Humming my way through the rock strewn bylanes of Choudwar towards Titagarh Paper Mill, I was already feeling mighty nostalgic about traversing the very roads my mother must have as a kid. A group of kids playing gully cricket suddenly caught my attention and I waved out wildly to them. A scrawny young lad raised both his hands and half a leg in response much to my amusement.The rest of the gang continued to play much to my consternation.But that eventually gave away to the excitement of finally reaching the gates of the TPM colony. My friend who was accompanying me, stopped the car, and we got out to speak to the security in charge who was a little hesitant in allowing us inside. Finally after some amount of persuasion and armed with the knowledge that I was the Chief Engineer R.K Choudhury’s natuni (grandaughter) , we were allowed to step into the campus in the company of another security officer.
As we entered, I could distinctly feel my mother’s voice ringing in my ears. She always used to come up with “Ama Choudwar re” meaning humare choudwar mein….and all of us used to be like…not again!! But at this point, I missed her saying all that. The security officer on hearing my grandfather’s name immediately quipped , “Oh,Choudhary Babu..siye toh B-7 re rahuthile…asantu asantu, mu neijauchi” (Oh Choudhury Babu used to stay in Bungalow B-7,I will take you in). Since the mill had closed down in 2003, the entire area of 500 acre was unkempt, with overgrown thorny bushes almost covering the once well maintained roads. We crossed the dispensary, with the “DIS” almost wiped out and the “RY” hideously covered with traces of limestone dust.An old dusty open jeep was parked in front which apparently carried sick people from their respective houses.Next,we crossed a host of well spaced bungalows which were scattered on either side of the road.
While I was busy scanning the name plates in front of each bungalow, the security officer shouted out, “That’s B-7” . We stopped and walked in. The servant quarters were neatly lined up towards one side and the garage with its rusty asbestos roofing was visible next. The sight of the peach coloured bungalow,slightly peeled off at a few places, with its criss-crossed grilling across the windows swept a wave of nostalgia over me.A rusty Mobaj lock held on precariously to the front door and though I could only afford a sneak peak, I thought of my mother talking about how airy n spacious the bungalow was and how they never had to switch off the lights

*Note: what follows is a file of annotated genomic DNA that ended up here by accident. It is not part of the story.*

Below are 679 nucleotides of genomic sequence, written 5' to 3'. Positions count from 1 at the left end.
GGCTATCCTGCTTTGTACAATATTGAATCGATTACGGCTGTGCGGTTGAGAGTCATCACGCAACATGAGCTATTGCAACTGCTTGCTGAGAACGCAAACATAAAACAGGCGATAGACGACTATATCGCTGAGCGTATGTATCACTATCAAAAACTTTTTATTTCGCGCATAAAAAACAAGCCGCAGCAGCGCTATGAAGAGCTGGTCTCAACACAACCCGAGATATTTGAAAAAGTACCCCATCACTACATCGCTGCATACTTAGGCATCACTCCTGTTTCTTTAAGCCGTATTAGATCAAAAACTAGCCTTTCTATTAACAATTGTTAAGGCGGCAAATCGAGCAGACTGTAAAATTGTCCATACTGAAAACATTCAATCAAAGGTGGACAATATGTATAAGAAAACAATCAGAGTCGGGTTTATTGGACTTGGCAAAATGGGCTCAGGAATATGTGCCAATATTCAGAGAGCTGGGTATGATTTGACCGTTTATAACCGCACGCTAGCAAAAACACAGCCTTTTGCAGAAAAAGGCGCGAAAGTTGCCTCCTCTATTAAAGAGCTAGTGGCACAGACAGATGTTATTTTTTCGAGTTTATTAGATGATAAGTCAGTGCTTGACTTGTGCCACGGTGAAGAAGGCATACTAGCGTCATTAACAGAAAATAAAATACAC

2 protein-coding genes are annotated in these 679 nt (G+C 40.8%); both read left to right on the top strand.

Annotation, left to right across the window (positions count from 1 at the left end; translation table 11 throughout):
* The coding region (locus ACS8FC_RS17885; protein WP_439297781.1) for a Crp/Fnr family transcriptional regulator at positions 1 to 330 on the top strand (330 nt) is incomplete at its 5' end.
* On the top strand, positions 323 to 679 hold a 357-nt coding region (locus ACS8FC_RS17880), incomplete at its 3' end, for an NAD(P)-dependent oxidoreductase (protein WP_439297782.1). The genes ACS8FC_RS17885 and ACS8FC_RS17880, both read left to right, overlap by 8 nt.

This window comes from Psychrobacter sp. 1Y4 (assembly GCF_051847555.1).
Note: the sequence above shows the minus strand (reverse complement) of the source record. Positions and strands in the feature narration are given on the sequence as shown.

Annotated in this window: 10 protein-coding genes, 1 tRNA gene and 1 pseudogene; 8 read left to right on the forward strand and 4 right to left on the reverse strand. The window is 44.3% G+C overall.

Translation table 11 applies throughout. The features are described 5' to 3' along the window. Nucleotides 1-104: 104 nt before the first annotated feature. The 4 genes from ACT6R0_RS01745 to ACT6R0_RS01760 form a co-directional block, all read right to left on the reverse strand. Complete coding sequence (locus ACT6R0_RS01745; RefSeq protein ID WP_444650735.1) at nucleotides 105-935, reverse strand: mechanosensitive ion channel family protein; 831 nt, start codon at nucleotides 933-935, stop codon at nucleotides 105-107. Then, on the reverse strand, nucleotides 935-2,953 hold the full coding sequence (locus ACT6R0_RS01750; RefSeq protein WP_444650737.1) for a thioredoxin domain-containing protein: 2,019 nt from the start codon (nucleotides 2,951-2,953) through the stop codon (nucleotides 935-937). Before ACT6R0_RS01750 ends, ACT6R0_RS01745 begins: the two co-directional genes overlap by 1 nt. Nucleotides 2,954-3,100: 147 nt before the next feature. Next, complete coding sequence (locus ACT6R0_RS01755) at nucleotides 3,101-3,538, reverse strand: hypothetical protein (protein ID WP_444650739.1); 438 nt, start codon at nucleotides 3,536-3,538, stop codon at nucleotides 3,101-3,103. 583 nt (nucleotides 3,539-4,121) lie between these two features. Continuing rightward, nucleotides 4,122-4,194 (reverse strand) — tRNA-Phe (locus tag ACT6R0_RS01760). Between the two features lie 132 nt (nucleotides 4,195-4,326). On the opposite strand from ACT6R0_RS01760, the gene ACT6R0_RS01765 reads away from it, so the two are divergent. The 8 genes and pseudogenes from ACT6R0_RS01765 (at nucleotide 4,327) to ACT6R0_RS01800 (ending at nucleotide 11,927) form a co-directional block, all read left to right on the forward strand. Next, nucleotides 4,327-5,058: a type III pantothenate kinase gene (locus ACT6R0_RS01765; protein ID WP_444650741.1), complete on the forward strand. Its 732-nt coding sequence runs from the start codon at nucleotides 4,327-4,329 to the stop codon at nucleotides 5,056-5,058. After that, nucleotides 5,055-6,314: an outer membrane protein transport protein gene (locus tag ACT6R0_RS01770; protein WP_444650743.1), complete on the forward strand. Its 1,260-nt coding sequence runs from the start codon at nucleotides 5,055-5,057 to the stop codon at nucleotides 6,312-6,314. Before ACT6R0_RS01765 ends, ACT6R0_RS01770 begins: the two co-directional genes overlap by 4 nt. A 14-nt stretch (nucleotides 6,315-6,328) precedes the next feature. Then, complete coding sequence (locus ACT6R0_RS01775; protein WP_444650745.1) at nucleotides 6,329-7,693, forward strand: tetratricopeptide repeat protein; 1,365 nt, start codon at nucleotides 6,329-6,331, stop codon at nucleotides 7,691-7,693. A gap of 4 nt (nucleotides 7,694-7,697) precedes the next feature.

and fans,because they had free electricity at their disposal…how they always had the luxury of home made jams and jellies,how they managed to throw people into the holi tanks,about movies being screened every Sunday in the local club,about the badminton matches and the indoor games,about the exciting tambola games, about how they used to board the ferry each day to reach the other side of the river so that the bus could then take them to school, anecdotes of one of my mausis‘ falling asleep as soon as she touched the bus(hence bagging the title”The Sleeping Beauty”) and another one throwing away her food so that she wouldn’t be reprimanded at home for not finishing it.Boy!!It seemed like all that she had ever told me suddenly came alive, as if the yesteryears were unfolding themselves yet again, so that I could capture and savour every morsel of it,till I had my fill!
“Didi,ferry ghat chalantu“, the security officer said.That took me out of my reverie and I looked around for one last time, before we proceeded to the banks of the river Mahanadi. As I manoeuvred my way through the thorny stretches of grass towards the steps that led to the banks, I looked up and saw the lopsided moon peeping through the dark green branches of the banyan
tree.The endless stretch of water ahead painted with hues of crimson and orange and the thought of my mom walking down these steps left me with a smug smile and the feeling of wanting to come back to this very spot with my kids!Coming back to your roots can do strange things to you!